# Proving ALLTM complement not recognizable

A few definitions..

\begin{align*} \mathrm{ALL}_{\mathrm{TM}} &= \Bigl\{\langle M \rangle \,\Big|\, \text{M a Turing Machine over \{0,1\}^{*}},\;\; L(M) = \{0,1\}^{*} \Bigr\} \\[2ex] \overline{\mathrm{ALL}}_{\mathrm{TM}} &= \Bigl\{\langle M \rangle \,\Big|\, \text{M a Turing Machine over \{0,1\}^{*}},\;\; L(M) \ne \{0,1\}^{*} \Bigr\} \\[2ex] B_{\mathrm{TM}} &= \Bigl\{\langle M \rangle \,\Big|\, \text{M is a Turing Machine over \{0,1\}^{*}},\;\; \varepsilon \in L(M) \Bigr\} \end{align*}

We are showing a reduction from $B_{\mathrm{TM}}$ to $\overline{\mathrm{ALL}}_{\mathrm{TM}}$. In my notes I have the following solution to this problem which I'm trying to understand.

1. Let $\alpha \in \{0,1\}^*$. Check that $\alpha$ is of form $\langle M \rangle$, where $M$ is a TM over $\{0,1\}$. Else, let $f(\alpha)$ be anything not in $\overline{\mathrm{ALL}}_{\mathrm{TM}}$.

2. Let $f(\alpha)$ be $\langle M' \rangle$, where $M'$ on $x$ runs $M$ on $\varepsilon$ (blank string) for up to $|x|$ steps. If $M$ accepts (in that time), then $M'$ rejects. Otherwise, $M'$ accepts.

What I'm trying to understand is why must we run the TM $M'$ for $|x|$ steps for this to work? If we change the part #2 of the transformation to the following, why wouldn't this work?

• Let $f(\alpha)$ be $\langle M' \rangle$, where $M'$ on $x$ runs $M$ on $\varepsilon$ (blank string). If $M$ accepts, reject. Otherwise accept.

Which then it follows that $\varepsilon \in L(M) \!\iff\! L(M) = \varnothing$, that is $L(M) \neq \{0,1\}^*$.

## 1 Answer

First, there is a small typo in (1) - if $\alpha$ is not a legal encoding, then you should return something that is in $ALL_{TM}$ (since you are reducing to the complement).

For your question: the key point here is that a TM does not always halt on its input. Thus, the phrase "otherwise accept" in your suggestion for (2) is not computable. If you run $M$ on $\epsilon$, and $M$ does not halt, then the lanugage of $M'$ will be $\emptyset$, which makes the reduction fail.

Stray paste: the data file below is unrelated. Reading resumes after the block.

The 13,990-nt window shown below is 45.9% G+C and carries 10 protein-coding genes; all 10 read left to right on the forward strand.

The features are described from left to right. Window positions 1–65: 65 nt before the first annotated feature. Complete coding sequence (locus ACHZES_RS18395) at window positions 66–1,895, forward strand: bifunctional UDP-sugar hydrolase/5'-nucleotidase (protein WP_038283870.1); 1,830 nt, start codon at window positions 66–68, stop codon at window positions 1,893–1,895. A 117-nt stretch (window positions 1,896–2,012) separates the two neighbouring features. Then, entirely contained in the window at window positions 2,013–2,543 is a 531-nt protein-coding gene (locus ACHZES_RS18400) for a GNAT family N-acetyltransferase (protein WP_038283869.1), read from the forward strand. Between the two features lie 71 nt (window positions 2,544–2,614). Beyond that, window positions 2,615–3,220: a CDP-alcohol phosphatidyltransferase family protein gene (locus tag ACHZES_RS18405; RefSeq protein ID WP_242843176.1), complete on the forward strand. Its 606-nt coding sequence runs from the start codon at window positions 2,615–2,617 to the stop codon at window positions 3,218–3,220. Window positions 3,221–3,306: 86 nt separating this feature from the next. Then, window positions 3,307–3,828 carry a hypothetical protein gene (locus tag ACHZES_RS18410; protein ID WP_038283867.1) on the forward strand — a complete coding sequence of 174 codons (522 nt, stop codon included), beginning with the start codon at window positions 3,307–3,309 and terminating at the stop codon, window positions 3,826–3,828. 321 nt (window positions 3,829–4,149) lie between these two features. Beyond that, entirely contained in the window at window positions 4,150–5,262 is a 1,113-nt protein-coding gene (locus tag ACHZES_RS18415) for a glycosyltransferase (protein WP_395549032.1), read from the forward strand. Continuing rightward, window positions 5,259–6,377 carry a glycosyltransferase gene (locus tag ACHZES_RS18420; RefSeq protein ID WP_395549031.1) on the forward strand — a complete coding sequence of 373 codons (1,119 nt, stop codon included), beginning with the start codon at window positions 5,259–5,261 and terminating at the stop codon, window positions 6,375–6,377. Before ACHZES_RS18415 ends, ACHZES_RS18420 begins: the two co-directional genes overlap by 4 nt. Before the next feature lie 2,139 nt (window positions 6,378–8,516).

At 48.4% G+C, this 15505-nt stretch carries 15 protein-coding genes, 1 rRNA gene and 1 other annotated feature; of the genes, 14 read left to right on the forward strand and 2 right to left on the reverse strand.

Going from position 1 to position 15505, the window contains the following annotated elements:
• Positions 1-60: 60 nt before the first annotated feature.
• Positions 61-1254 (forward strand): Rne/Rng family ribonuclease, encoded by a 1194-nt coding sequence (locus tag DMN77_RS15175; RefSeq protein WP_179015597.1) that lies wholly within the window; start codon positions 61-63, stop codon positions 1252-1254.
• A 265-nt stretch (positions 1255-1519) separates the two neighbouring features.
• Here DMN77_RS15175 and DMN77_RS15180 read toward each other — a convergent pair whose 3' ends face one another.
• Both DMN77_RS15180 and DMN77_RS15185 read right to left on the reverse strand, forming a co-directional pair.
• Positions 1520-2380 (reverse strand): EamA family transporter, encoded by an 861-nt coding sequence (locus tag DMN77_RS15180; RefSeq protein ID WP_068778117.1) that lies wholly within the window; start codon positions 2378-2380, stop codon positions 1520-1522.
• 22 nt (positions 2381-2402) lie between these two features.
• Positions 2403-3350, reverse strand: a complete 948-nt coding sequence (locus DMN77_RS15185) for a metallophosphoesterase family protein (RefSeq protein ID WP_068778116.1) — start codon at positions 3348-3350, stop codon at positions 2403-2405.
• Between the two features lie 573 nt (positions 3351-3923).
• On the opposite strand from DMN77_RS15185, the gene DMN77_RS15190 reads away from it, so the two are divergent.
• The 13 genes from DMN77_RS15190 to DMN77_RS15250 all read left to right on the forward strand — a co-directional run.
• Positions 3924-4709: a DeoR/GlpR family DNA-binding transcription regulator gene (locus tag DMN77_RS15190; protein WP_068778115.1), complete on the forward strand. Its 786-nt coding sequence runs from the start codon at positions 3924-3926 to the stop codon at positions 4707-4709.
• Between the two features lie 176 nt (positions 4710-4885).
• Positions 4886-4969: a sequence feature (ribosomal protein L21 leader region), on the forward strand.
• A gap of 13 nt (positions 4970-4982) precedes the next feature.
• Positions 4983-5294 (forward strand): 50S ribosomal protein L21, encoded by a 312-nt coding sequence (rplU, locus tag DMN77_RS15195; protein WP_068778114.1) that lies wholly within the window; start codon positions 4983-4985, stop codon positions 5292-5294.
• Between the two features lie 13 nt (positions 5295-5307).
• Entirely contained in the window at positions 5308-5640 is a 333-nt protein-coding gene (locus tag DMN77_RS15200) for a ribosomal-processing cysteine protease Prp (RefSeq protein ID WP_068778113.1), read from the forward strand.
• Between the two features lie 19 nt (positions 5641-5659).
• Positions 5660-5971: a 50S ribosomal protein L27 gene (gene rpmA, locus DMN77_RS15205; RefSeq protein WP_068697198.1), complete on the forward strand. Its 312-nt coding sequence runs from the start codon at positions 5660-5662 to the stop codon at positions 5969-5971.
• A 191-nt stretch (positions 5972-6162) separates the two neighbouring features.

In general, when you perform reductions that output a machine that simulates another machine, you must always consider the possibility that the latter will not halt. If this poses a problem (as it does here), a good trick to circumvent it is to limit the step number, and since often you want this limit to exist, but to be unbounded'', then using the input for the machine as a limit is a good idea.

• Thanks, I've fixed the error. However I'm still not understanding exactly why this works. For example, let's assume the turing machine M would accept ε in 2|x| steps. So ε $\in$ L(M), if we were to run it for long enough. However, when we're using M', it doesn't run long enough and simply "assumes" that ε isn't in the language of M. So we've got a case where ε $\in$ L(M) => L(M') = {0,1}*, and not ε $\in$ L(M) <=> L(M') $\neq$ {0,1}*. – Steven Apr 19 '13 at 17:01
• Observe that if $M$ accepts $\epsilon$, then it accepts it in $k$ steps for some fixed k. Then, when you feed $M'$ with an input $x$ such that $|x|>k$, the simulation would succeed, and $M'$ would reject. This uses the fact that $|x|$ can be arbitrarily large, and in particular greater than $k$. – Shaull Apr 19 '13 at 17:08
• After further reading I stumbled across this definition of mapping reducible which would have helped a lot if I had read it before: f: $\sum^* \rightarrow \sum^*$ is computable if there is a turing machine M over $\sum$ such that for all $\alpha \in \sum^*$, M on $\alpha$ eventually halts with output $f(\alpha)$ – Steven Apr 19 '13 at 18:20
• Don't be confused: the reduction must halt. The machine it outputs need not halt! This is a very important point. – Shaull Apr 19 '13 at 18:49